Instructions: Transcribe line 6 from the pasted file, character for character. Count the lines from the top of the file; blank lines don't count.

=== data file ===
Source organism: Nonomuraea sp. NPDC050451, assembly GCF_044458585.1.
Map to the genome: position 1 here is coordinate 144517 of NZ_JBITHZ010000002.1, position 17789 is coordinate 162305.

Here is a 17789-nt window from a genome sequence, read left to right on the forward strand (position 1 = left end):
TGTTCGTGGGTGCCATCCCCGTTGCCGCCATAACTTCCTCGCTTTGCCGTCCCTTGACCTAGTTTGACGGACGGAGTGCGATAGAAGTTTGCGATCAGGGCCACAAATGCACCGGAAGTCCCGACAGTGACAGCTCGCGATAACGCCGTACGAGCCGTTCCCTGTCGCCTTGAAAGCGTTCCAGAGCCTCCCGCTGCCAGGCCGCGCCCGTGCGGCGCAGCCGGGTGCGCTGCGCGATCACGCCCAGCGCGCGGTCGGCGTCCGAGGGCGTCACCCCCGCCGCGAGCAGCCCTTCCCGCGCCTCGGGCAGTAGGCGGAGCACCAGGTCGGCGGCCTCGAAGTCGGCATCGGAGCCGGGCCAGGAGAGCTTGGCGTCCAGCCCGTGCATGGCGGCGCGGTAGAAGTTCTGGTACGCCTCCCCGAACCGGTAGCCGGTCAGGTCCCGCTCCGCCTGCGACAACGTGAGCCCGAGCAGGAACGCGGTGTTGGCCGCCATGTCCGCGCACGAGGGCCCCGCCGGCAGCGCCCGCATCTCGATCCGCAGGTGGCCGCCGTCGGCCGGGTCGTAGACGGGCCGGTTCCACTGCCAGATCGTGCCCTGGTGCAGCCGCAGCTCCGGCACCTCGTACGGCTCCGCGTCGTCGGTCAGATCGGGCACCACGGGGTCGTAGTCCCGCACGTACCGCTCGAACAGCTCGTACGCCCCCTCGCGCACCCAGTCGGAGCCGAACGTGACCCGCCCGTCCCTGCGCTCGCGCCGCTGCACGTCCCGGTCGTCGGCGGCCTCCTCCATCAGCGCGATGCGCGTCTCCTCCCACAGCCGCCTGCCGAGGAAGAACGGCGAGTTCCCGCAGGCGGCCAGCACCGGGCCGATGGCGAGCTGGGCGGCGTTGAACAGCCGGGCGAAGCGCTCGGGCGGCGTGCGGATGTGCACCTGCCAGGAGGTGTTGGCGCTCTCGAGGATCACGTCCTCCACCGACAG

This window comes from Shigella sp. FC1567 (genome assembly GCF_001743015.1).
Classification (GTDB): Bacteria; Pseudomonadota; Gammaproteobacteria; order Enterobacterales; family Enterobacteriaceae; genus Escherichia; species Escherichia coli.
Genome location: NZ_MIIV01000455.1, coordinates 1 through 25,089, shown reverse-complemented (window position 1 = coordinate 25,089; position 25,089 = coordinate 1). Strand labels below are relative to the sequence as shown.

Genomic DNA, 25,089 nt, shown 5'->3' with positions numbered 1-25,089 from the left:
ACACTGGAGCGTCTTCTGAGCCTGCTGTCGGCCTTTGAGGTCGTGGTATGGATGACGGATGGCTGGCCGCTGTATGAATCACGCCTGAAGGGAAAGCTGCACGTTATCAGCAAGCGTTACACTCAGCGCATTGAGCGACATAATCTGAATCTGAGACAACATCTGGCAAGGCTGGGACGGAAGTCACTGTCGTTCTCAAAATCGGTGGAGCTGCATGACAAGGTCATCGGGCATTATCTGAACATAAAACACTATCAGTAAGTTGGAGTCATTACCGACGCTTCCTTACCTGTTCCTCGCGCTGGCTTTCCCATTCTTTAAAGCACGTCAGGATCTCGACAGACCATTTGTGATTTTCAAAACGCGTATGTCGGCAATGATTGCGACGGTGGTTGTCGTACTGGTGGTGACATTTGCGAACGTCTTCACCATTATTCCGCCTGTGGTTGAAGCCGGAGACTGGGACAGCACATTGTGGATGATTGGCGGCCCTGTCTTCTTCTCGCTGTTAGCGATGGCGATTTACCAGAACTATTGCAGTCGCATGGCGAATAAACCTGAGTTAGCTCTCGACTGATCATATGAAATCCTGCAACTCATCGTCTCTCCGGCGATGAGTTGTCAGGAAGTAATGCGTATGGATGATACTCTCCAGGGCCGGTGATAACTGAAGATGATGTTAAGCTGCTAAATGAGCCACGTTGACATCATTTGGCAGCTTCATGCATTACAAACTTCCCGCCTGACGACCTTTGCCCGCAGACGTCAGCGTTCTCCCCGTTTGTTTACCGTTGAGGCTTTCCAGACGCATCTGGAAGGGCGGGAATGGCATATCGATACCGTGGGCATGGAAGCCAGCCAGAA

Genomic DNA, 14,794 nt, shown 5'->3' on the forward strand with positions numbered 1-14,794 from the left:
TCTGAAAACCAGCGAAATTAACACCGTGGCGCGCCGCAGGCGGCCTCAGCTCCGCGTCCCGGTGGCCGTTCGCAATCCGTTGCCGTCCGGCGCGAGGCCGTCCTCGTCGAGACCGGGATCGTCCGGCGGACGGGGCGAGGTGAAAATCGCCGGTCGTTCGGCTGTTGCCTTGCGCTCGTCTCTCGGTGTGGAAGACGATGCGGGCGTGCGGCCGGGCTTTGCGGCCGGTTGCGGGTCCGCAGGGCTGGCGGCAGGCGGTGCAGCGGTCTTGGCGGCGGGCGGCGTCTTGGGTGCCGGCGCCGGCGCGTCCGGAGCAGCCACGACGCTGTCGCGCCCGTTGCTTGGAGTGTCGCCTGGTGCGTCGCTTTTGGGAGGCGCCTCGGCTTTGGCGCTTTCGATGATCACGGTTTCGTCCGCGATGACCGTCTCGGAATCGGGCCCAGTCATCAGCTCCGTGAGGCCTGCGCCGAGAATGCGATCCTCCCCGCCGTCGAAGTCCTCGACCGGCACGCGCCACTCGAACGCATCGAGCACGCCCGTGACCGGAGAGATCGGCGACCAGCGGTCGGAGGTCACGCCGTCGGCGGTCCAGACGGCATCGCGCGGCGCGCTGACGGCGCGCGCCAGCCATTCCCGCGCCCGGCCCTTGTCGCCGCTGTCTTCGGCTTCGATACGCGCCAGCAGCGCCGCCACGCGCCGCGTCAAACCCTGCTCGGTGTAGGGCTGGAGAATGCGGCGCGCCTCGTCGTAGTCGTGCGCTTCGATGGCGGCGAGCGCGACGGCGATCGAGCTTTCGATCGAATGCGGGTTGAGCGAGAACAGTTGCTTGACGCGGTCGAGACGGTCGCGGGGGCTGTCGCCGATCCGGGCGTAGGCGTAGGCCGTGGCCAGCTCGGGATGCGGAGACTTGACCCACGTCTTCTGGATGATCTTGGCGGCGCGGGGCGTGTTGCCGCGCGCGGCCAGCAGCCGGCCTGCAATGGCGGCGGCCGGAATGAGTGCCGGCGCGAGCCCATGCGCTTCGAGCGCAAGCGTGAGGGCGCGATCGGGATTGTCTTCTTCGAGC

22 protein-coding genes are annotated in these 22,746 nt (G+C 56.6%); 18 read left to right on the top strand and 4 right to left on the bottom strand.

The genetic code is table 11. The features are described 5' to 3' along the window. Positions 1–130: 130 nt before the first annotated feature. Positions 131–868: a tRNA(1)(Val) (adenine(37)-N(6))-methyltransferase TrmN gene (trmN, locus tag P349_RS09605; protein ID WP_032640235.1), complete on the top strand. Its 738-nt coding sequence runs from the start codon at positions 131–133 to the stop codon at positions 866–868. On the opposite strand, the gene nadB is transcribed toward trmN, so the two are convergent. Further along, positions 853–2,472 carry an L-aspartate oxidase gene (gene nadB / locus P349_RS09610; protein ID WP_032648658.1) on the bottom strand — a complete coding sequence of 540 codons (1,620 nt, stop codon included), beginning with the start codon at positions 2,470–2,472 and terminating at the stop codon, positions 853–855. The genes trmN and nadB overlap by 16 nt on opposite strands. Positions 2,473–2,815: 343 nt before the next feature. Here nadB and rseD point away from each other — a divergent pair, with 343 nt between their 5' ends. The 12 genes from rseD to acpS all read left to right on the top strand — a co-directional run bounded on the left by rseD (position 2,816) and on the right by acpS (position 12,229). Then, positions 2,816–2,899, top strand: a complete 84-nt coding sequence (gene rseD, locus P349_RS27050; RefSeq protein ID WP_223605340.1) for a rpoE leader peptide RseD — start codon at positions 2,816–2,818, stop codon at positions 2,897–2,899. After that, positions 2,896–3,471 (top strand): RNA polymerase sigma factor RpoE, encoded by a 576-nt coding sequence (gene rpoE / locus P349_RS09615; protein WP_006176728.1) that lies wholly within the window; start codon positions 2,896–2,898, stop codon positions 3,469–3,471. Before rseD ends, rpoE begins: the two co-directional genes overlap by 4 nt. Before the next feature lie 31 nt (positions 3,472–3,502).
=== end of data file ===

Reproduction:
Classification (GTDB): Bacteria; Pseudomonadota; Gammaproteobacteria; order Enterobacterales; family Enterobacteriaceae; genus Escherichia; species Escherichia coli.